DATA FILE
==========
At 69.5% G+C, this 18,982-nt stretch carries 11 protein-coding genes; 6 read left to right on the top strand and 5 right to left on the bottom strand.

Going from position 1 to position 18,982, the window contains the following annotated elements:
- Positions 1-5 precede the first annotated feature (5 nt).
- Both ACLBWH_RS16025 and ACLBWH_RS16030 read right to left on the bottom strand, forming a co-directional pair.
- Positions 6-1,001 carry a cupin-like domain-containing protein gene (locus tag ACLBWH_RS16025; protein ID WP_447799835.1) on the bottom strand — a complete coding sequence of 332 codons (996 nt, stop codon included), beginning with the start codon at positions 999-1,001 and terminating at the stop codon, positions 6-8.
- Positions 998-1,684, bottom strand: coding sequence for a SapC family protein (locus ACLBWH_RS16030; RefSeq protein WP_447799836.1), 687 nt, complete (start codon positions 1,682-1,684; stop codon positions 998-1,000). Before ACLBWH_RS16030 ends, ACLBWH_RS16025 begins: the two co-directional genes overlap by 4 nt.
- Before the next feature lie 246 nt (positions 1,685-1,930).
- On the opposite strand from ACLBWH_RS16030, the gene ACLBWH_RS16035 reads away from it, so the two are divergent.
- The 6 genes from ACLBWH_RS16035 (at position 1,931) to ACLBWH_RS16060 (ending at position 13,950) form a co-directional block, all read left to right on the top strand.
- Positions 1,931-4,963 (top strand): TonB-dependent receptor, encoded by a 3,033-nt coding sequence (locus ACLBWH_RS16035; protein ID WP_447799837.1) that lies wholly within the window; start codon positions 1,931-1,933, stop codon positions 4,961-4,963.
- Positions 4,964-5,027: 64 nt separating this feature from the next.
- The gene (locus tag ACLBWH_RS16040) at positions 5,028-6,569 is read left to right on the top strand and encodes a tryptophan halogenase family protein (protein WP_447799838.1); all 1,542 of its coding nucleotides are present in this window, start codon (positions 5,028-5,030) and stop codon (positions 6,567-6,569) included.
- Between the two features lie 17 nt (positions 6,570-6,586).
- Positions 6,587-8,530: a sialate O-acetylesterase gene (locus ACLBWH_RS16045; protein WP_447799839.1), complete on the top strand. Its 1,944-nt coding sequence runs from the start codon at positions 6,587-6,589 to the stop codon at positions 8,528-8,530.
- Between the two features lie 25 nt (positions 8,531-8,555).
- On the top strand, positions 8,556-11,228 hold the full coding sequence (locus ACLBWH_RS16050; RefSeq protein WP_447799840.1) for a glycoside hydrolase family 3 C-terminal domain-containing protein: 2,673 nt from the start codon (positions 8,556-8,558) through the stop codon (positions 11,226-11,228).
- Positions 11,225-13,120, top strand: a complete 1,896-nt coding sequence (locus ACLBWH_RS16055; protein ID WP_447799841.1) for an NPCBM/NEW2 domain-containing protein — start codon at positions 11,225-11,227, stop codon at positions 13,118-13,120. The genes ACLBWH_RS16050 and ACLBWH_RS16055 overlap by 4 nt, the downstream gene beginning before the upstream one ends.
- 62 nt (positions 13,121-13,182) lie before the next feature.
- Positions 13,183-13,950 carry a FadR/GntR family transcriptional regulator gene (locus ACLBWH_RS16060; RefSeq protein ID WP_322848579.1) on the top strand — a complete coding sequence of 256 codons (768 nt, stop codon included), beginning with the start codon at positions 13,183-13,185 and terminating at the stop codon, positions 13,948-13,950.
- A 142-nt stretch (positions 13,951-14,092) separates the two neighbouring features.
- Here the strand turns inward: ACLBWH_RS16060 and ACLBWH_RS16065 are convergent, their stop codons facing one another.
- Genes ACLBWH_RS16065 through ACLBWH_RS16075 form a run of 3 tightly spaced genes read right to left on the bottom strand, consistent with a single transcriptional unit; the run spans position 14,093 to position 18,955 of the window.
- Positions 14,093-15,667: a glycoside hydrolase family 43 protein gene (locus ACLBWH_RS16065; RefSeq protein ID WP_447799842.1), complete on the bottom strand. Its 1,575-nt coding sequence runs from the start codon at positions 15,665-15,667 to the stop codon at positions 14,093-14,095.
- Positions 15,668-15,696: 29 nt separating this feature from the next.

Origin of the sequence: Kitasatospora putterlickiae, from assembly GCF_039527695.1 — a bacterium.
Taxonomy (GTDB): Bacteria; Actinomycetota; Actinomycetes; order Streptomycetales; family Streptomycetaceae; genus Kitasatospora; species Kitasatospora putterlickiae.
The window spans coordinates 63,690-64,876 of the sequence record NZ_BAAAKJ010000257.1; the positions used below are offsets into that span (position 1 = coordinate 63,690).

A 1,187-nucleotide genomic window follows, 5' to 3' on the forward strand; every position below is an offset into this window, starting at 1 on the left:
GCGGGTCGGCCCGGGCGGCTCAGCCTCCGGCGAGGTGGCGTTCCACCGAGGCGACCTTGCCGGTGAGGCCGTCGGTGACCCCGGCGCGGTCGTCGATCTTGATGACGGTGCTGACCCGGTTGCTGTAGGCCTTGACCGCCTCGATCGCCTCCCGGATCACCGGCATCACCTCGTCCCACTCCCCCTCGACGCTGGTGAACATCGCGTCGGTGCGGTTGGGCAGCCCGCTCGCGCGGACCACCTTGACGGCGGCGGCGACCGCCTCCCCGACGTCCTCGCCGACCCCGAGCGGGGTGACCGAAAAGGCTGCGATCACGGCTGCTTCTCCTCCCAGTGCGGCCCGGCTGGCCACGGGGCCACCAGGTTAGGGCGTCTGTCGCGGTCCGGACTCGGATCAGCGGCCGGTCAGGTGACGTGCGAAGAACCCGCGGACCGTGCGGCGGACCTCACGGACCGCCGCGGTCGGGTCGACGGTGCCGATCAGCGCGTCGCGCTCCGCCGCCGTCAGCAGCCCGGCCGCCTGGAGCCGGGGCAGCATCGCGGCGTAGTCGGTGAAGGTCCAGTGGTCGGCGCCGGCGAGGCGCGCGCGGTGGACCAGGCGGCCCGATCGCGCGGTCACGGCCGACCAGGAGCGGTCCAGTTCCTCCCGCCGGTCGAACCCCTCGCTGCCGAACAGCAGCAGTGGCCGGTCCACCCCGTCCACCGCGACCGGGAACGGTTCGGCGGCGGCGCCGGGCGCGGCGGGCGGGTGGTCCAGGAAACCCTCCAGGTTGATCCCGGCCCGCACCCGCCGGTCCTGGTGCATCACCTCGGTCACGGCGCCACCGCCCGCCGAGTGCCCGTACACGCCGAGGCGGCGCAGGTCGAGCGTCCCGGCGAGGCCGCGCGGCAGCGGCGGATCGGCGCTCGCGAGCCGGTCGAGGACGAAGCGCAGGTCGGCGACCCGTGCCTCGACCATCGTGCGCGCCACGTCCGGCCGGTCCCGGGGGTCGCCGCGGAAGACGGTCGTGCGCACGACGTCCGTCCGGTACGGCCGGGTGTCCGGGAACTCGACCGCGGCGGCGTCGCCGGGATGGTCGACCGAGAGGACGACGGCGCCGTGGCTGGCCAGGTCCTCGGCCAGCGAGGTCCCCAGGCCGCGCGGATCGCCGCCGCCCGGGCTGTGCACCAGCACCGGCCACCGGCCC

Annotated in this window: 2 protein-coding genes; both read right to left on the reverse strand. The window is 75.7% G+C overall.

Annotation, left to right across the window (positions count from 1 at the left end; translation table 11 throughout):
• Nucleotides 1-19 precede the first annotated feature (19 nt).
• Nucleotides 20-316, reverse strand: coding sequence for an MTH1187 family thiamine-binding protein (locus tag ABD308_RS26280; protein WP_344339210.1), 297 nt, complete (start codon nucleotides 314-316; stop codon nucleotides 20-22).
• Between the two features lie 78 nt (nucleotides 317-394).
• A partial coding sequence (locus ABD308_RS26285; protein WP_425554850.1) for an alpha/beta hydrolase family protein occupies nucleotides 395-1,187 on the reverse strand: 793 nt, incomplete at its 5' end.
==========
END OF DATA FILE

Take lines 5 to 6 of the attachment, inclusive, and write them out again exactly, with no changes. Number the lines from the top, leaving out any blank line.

- Positions 6-1,001 carry a cupin-like domain-containing protein gene (locus tag ACLBWH_RS16025; protein ID WP_447799835.1) on the bottom strand — a complete coding sequence of 332 codons (996 nt, stop codon included), beginning with the start codon at positions 999-1,001 and terminating at the stop codon, positions 6-8.
- Positions 998-1,684, bottom strand: coding sequence for a SapC family protein (locus ACLBWH_RS16030; RefSeq protein WP_447799836.1), 687 nt, complete (start codon positions 1,682-1,684; stop codon positions 998-1,000). Before ACLBWH_RS16030 ends, ACLBWH_RS16025 begins: the two co-directional genes overlap by 4 nt.